The Looming Water Crisis



Riverside dam
I wonder if many have seen the paradox of some places in Dundori Ward. That we are endowed with good weather conducive for a variety of agricultural activities is not in contention. The fragmentation of land into minuscule plots that are put up for sale, however, is seeing a slump in food production. (In reality, the same ‘tried and tested’ farming practices are largely to blame for low yields, as there is little room for innovative ways to maximize on yields).


  For long, water supply was adequate, until recently when it became erratic. To say the rains have been good and the rivers are once again flowing is to deceive ourselves. Not until when you realize the trickle flowing into the pipes do you begin to see the big picture. There is actually no water! When rationing is currently at January levels, where in some places water flows once in a week, and for a limited time, it is inevitable to say a crisis is looming.

Dawani rive
  Granted, the rivers are flowing. But river like the Dawani (Wanyororo) is at its lowest ebb in years. The dams are far from their former glory, shallow with silt, with little holding capacity, that it takes little time to dry up on lean seasons.

  And whenever it rains, surface run off water flows for days on end on our roads. Why is there no wisdom in channelling this water to the river, as most of it flows all the way to Lake Nakuru?

  But what of the clean piped water? Why is it that following a rainy spell, some of peasants still purchases this vital commodity from places like Kwa Muhia farm?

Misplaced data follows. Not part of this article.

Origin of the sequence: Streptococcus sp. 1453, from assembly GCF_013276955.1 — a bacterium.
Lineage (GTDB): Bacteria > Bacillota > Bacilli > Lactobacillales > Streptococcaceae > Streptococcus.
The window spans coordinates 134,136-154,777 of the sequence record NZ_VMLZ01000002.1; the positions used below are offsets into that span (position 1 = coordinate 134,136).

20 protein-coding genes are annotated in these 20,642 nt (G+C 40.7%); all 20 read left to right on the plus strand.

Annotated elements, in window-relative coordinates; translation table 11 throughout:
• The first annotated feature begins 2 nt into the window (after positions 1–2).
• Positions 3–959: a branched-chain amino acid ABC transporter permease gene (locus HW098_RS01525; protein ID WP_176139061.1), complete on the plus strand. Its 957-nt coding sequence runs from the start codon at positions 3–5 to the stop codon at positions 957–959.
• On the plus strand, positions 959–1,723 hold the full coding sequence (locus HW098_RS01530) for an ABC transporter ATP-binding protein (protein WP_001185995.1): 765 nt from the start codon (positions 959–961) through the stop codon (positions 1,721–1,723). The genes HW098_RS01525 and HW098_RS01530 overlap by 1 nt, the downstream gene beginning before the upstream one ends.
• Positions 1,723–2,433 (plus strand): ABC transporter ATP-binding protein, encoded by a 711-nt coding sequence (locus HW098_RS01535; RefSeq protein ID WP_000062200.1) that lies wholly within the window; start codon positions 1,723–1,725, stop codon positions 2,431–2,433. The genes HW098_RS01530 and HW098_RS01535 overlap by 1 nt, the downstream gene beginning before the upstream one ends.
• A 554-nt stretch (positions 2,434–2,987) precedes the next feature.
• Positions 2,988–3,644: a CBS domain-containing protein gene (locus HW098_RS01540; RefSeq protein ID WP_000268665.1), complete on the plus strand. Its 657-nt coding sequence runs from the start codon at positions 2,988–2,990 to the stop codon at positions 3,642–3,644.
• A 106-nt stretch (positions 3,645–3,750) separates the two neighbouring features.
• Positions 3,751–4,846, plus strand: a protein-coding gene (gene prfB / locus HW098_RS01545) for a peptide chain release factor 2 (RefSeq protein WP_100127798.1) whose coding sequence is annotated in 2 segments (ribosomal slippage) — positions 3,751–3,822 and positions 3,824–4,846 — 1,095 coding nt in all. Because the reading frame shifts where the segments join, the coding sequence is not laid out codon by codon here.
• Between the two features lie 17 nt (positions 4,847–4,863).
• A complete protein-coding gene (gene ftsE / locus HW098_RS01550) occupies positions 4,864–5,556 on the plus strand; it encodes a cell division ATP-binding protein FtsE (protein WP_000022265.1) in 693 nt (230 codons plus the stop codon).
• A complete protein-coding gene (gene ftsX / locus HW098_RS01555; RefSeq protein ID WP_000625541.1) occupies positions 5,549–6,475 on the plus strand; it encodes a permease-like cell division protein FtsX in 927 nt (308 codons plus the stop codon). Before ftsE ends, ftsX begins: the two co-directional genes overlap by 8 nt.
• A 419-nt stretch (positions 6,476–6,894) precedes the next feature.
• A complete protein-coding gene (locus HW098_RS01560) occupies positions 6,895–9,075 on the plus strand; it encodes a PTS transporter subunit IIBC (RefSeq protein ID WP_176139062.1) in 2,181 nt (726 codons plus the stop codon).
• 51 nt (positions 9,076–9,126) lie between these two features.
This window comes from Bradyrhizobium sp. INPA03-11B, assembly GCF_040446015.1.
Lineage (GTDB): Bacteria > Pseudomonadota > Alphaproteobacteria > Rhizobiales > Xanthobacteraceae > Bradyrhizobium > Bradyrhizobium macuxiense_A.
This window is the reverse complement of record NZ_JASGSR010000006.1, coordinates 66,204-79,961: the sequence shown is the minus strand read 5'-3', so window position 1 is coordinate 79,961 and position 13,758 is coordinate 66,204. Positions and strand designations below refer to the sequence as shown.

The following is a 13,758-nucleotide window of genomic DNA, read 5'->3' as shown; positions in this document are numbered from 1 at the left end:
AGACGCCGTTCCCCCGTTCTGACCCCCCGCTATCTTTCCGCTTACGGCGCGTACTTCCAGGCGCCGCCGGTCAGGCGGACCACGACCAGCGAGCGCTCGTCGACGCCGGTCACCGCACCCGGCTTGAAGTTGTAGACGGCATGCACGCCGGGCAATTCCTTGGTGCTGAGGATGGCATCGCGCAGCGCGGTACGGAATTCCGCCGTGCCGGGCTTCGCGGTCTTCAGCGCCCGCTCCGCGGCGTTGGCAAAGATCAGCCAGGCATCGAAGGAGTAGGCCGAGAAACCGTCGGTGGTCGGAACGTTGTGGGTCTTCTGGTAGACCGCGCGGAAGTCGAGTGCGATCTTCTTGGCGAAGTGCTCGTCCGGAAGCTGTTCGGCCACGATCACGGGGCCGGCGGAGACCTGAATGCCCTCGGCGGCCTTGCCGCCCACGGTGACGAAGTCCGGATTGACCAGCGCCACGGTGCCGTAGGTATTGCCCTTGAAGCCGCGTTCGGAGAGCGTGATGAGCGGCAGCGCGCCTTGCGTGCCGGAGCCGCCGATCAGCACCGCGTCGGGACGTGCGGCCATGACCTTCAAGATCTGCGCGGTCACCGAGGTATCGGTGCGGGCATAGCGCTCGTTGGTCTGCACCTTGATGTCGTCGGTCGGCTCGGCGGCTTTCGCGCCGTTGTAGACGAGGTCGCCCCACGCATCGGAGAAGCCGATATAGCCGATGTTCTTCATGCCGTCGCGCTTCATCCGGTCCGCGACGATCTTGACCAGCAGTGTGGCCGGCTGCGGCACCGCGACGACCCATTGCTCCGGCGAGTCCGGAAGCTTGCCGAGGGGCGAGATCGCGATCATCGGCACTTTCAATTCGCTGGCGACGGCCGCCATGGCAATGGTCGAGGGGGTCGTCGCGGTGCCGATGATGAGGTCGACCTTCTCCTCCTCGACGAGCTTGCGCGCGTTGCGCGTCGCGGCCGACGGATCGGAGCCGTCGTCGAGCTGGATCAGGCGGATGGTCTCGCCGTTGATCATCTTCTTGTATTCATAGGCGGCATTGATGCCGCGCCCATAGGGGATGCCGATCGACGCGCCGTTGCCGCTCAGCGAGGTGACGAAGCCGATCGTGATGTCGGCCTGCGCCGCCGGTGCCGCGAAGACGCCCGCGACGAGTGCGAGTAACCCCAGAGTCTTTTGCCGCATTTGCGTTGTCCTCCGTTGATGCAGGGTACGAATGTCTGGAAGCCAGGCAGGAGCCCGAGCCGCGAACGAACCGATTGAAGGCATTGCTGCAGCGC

When at the beginning of 2017 residents of places like Giachong’e village were holding demonstrations protesting over what they called the unequal distribution of this resource, then this serves as an indictment we are staring at a crisis.

  At the time the former ward representative was constructing high capacity water tanks, it would have been expected the pipes were bursting under pressure necessitating the need of these tanks. I don’t know where excess water was anticipated to come from, or if the leader had the foresight and was redressing the anticipated water crisis, but the tanks are here to stay!

  If the current MP and MCA were to take a trip to places like Kathemboni, Kataloni, Kathayoni, Mutituni, among others in Machakos County, I’m sure they will have something to learn from success stories of said places. For starters, many of those places are dry, godforsaken semi-arid areas with residents used to trekking long distances to look for water. But today, this narrative has changed. Water is no longer the issue. Machakos County government made it a priority to redress the problem once and for all. Treated water from Athi River flows daily like slick oil in Arabian Desert while here getting piped water all year around is a dream!

waste water
  By the way, who vouched the idea of constructing a water treatment plant at one of Wanyororo dams? Is this idea still feasible or was it just political hectoring?

  When we destroyed our forest cover, exposing water catchment areas, and expected nature to replenish itself, we were downright wrong! When we keep seeing water bowsers cruising the village roads, as commercial vendors cash in selling what we would have flowing to our doorsteps, something is really wrong!

  Can the situation be remedied or shall we contend with failed leadership?

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